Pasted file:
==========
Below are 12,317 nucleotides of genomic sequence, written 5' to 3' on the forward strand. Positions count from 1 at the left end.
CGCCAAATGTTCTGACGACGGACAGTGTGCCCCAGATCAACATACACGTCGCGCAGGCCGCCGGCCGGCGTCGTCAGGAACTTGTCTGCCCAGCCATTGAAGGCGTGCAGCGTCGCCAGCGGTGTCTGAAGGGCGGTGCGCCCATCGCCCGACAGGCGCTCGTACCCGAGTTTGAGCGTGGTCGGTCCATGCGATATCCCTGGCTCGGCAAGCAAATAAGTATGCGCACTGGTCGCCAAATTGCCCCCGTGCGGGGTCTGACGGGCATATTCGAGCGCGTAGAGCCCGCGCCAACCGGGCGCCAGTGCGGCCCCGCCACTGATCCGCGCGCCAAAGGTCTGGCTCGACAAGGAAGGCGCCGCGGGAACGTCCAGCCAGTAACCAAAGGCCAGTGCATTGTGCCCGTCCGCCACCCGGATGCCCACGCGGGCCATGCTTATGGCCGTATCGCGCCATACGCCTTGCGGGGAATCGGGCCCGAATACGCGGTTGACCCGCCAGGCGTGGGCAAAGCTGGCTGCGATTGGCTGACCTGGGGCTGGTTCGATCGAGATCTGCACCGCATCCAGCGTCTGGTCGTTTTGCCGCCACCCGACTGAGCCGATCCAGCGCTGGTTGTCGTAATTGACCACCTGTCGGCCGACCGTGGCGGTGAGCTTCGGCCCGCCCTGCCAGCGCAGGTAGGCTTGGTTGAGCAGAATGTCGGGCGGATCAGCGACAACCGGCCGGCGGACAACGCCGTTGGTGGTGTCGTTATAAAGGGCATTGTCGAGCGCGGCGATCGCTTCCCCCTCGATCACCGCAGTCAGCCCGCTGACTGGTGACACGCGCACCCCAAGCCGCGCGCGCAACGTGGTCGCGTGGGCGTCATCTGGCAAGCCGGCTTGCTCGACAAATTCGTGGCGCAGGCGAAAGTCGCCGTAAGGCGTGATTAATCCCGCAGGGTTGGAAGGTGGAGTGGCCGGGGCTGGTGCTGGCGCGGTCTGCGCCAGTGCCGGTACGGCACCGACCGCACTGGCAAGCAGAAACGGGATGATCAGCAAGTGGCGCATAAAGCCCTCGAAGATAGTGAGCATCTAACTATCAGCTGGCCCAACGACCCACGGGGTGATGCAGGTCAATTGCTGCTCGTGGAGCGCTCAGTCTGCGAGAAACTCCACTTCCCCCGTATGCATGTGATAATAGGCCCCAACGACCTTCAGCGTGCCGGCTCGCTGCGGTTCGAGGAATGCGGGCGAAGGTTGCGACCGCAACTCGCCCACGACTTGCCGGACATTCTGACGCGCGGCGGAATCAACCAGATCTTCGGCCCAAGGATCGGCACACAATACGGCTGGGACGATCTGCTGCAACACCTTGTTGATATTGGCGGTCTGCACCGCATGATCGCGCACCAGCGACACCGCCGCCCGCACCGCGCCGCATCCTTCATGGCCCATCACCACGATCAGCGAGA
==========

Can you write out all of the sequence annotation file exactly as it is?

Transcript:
Below are 12,317 nucleotides of genomic sequence, written 5' to 3' on the forward strand. Positions count from 1 at the left end.
CGCCAAATGTTCTGACGACGGACAGTGTGCCCCAGATCAACATACACGTCGCGCAGGCCGCCGGCCGGCGTCGTCAGGAACTTGTCTGCCCAGCCATTGAAGGCGTGCAGCGTCGCCAGCGGTGTCTGAAGGGCGGTGCGCCCATCGCCCGACAGGCGCTCGTACCCGAGTTTGAGCGTGGTCGGTCCATGCGATATCCCTGGCTCGGCAAGCAAATAAGTATGCGCACTGGTCGCCAAATTGCCCCCGTGCGGGGTCTGACGGGCATATTCGAGCGCGTAGAGCCCGCGCCAACCGGGCGCCAGTGCGGCCCCGCCACTGATCCGCGCGCCAAAGGTCTGGCTCGACAAGGAAGGCGCCGCGGGAACGTCCAGCCAGTAACCAAAGGCCAGTGCATTGTGCCCGTCCGCCACCCGGATGCCCACGCGGGCCATGCTTATGGCCGTATCGCGCCATACGCCTTGCGGGGAATCGGGCCCGAATACGCGGTTGACCCGCCAGGCGTGGGCAAAGCTGGCTGCGATTGGCTGACCTGGGGCTGGTTCGATCGAGATCTGCACCGCATCCAGCGTCTGGTCGTTTTGCCGCCACCCGACTGAGCCGATCCAGCGCTGGTTGTCGTAATTGACCACCTGTCGGCCGACCGTGGCGGTGAGCTTCGGCCCGCCCTGCCAGCGCAGGTAGGCTTGGTTGAGCAGAATGTCGGGCGGATCAGCGACAACCGGCCGGCGGACAACGCCGTTGGTGGTGTCGTTATAAAGGGCATTGTCGAGCGCGGCGATCGCTTCCCCCTCGATCACCGCAGTCAGCCCGCTGACTGGTGACACGCGCACCCCAAGCCGCGCGCGCAACGTGGTCGCGTGGGCGTCATCTGGCAAGCCGGCTTGCTCGACAAATTCGTGGCGCAGGCGAAAGTCGCCGTAAGGCGTGATTAATCCCGCAGGGTTGGAAGGTGGAGTGGCCGGGGCTGGTGCTGGCGCGGTCTGCGCCAGTGCCGGTACGGCACCGACCGCACTGGCAAGCAGAAACGGGATGATCAGCAAGTGGCGCATAAAGCCCTCGAAGATAGTGAGCATCTAACTATCAGCTGGCCCAACGACCCACGGGGTGATGCAGGTCAATTGCTGCTCGTGGAGCGCTCAGTCTGCGAGAAACTCCACTTCCCCCGTATGCATGTGATAATAGGCCCCAACGACCTTCAGCGTGCCGGCTCGCTGCGGTTCGAGGAATGCGGGCGAAGGTTGCGACCGCAACTCGCCCACGACTTGCCGGACATTCTGACGCGCGGCGGAATCAACCAGATCTTCGGCCCAAGGATCGGCACACAATACGGCTGGGACGATCTGCTGCAACACCTTGTTGATATTGGCGGTCTGCACCGCATGATCGCGCACCAGCGACACCGCCGCCCGCACCGCGCCGCATCCTTCATGGCCCATCACCACGATCAGCGAGA